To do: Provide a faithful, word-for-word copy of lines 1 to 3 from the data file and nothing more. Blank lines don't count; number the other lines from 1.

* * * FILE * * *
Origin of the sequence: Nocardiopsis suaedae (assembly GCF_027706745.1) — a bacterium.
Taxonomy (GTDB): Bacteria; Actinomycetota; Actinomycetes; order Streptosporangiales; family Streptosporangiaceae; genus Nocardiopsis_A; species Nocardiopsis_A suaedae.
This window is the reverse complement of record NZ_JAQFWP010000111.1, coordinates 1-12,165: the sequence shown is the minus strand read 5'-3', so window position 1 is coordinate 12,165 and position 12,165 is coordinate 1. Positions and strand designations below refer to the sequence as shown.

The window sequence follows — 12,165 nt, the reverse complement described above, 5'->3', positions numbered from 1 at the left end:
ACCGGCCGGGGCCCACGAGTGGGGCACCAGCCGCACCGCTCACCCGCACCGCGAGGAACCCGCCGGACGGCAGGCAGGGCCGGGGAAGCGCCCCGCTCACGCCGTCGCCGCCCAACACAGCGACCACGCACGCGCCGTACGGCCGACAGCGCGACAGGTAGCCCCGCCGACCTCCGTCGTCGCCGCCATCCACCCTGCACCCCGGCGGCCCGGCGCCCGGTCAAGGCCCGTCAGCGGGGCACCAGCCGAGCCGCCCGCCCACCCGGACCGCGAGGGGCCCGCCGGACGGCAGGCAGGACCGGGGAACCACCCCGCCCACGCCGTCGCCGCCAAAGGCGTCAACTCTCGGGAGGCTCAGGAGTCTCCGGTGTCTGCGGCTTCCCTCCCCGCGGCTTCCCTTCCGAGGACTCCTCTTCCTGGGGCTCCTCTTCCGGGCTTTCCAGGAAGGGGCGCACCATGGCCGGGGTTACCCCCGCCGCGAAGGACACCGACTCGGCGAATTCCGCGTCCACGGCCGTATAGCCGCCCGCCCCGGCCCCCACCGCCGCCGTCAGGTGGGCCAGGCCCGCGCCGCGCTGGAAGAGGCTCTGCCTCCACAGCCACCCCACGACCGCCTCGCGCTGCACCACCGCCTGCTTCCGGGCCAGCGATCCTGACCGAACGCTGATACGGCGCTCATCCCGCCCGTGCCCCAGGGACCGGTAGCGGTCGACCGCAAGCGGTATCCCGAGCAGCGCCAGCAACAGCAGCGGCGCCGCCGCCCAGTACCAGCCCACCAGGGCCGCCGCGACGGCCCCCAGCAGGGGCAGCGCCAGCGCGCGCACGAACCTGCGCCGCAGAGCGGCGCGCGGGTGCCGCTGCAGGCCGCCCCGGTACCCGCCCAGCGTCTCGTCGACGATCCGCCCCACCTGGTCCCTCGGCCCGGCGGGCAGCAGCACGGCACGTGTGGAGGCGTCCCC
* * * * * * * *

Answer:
Origin of the sequence: Nocardiopsis suaedae (assembly GCF_027706745.1) — a bacterium.
Taxonomy (GTDB): Bacteria; Actinomycetota; Actinomycetes; order Streptosporangiales; family Streptosporangiaceae; genus Nocardiopsis_A; species Nocardiopsis_A suaedae.
This window is the reverse complement of record NZ_JAQFWP010000111.1, coordinates 1-12,165: the sequence shown is the minus strand read 5'-3', so window position 1 is coordinate 12,165 and position 12,165 is coordinate 1. Positions and strand designations below refer to the sequence as shown.